Pigment-based watercolor is the traditional form of watercolor and can come in a variety of grades based on how pure the pigments are, affecting lightfastness, range, and other important watercolor traits. It’s much more versatile, which is why it’s what most traditional fine artists use.
5 Types of Watercolor
1. Watercolor in a Pan
Watercolor pan sets are probably the most recognizable form of watercolor. To create pan sets, paint makers mix the paint (pigment + binder) and pour it into a small metal or plastic pan to dry.
Dehydrated watercolor in a pan or palette is extremely useful because you have complete control over your water-to-pigment ratio. Since the paint is dried, the only water activating it will come from your brush. If you want a light value, transparent wash, you can add as much water as you need from your brush and use a mixing palette to make a little well of liquid watercolor. If you want a dark value, pigmented stroke, use only a little water on your brush to pick up directly from the dehydrated pan of paint.
Another benefit of a watercolor pan set is the array of colors. It’s not as much paint as in a tube, but especially if you purchase artist-grade paints, a little bit of that pigment goes a long way. If you’re just starting and want to get the most bang for your buck, I’d go with a pan set.
Favorite artist-grade watercolor in a pan: Schmincke Hodaram Aquarell
Favorite student-grade watercolor in a pan: Art Philosophy Co.
2. Watercolor in a Tube
One of the most recognizable forms, watercolor paint in tubes initially has a paste-like consistency. To use it as watercolor (as opposed to thick paste like oils or acrylic), you need to put some paint on a palette and mix it with water.
Using paint right out of the tube (and activating with water) results in luscious, vibrant strokes because you’re almost always picking up a high concentration of pigment. The downside of using tubed watercolor immediately out of the tube is how quickly you can use up the paint. Artist-grade brands can get especially pricey, so you want to use any method you can to make the paint last longer.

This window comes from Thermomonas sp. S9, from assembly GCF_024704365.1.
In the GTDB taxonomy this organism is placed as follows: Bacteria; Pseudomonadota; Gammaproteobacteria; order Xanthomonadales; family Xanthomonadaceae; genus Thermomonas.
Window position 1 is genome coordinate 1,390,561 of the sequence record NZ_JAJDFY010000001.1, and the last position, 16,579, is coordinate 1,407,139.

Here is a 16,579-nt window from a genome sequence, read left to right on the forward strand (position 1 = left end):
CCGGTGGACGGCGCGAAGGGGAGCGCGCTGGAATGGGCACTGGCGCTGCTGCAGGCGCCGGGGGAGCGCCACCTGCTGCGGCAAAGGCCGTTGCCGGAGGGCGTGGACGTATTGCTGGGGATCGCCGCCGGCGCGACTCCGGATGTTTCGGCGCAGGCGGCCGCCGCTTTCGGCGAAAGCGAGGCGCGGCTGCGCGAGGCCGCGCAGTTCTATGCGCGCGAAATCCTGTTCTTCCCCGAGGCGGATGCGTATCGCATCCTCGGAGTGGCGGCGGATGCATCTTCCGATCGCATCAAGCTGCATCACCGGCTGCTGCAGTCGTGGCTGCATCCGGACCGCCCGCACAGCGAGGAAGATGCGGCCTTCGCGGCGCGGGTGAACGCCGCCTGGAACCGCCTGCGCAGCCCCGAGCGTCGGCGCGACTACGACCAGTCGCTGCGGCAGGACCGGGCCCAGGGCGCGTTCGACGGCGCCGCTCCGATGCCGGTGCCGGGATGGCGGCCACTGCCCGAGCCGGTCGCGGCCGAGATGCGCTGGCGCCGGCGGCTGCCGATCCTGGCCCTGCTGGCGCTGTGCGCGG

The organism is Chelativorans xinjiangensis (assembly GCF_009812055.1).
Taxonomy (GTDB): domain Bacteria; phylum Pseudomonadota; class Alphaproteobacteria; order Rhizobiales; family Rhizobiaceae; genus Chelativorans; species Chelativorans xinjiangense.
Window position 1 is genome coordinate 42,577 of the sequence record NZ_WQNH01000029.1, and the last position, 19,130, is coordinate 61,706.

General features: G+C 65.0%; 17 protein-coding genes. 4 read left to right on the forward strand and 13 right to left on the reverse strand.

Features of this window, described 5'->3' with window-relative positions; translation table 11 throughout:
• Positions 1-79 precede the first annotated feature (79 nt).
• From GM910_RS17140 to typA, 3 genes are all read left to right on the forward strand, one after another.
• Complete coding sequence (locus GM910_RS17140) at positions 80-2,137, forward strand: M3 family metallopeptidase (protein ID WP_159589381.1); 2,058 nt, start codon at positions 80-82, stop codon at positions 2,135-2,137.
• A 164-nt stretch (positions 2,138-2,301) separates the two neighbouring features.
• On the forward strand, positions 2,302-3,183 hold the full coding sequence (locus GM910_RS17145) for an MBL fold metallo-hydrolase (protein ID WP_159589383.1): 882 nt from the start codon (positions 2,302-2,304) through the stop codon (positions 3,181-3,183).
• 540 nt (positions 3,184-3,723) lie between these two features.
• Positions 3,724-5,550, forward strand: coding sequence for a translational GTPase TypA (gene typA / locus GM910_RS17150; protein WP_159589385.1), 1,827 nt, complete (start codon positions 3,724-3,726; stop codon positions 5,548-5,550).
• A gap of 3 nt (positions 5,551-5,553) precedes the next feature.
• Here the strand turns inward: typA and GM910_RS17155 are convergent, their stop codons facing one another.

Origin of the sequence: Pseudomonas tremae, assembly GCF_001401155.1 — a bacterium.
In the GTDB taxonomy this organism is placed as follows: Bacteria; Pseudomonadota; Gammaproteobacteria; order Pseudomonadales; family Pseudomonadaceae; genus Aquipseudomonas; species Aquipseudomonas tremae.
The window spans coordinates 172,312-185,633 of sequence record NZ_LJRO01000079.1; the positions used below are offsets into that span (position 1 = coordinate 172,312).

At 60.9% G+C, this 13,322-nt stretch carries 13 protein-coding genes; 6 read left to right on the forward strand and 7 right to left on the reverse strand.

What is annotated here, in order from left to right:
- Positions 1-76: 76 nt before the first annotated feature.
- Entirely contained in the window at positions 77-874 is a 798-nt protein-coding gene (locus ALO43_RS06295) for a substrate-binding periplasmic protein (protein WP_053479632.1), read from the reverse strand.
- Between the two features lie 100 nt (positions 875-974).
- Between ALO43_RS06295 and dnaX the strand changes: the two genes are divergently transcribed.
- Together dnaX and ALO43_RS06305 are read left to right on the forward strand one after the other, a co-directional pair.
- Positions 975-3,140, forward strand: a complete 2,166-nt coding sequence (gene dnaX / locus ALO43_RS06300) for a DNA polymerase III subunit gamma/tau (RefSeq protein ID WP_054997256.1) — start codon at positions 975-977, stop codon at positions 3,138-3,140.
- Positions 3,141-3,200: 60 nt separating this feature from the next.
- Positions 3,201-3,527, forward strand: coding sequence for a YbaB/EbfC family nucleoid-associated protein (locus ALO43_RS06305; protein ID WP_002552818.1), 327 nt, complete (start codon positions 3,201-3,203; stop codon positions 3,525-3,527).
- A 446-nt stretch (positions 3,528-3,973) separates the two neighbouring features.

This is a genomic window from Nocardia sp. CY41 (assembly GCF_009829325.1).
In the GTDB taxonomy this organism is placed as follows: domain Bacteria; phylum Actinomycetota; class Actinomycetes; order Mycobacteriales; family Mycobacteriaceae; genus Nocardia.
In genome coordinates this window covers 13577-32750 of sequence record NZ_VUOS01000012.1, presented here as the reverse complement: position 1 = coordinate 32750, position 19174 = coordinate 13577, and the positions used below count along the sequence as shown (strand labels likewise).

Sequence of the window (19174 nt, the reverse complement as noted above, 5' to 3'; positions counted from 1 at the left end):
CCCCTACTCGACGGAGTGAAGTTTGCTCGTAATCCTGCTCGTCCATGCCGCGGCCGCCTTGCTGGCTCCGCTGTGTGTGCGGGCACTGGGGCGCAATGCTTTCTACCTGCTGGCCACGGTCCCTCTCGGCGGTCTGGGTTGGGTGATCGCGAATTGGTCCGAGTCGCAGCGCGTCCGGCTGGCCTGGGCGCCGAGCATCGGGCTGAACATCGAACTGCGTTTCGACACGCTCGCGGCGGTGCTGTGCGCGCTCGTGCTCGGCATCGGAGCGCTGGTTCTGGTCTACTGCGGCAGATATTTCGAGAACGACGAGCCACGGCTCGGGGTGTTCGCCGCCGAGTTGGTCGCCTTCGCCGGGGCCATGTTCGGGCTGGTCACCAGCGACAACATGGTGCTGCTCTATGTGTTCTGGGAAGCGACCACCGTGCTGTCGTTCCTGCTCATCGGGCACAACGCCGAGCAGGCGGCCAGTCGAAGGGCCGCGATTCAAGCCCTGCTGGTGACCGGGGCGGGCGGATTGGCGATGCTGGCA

One popular way to get the benefits of tubed watercolor and preserve it as much as possible is to squeeze a glob of it onto a palette and let it dry for a few days, essentially making a DIY pan watercolor set. Traditionally trained artists don’t usually recommend this method because it supposedly diminishes the quality of the tubed watercolor. Personally, I’ve not seen a difference in quality, and I almost always make my palettes this way.
THAT SAID -- this method is only effective for artist-grade paint. When I’ve tried drying tubed student-grade watercolor in a palette, it usually cracks and degrades, diminishing its quality significantly. When using student-grade watercolor in tubes, I recommend keeping it in the tubes and squeezing only what you’ll use in one painting session.
Favorite artist-grade watercolor in a tube: Daniel Smith Extra Fine Watercolors
Favorite student-grade watercolor in a tube: Winsor & Newton Cotman Series
3. Liquid Watercolor
My watercolor journey started with brush calligraphy, and for the first couple months, I’d been mixing my own liquid watercolor wells with tubed watercolor. Then I purchased liquid watercolor, and it was like… magic. Quite accidentally, I stumbled into the perfect medium for vibrant, stunning watercolor calligraphy.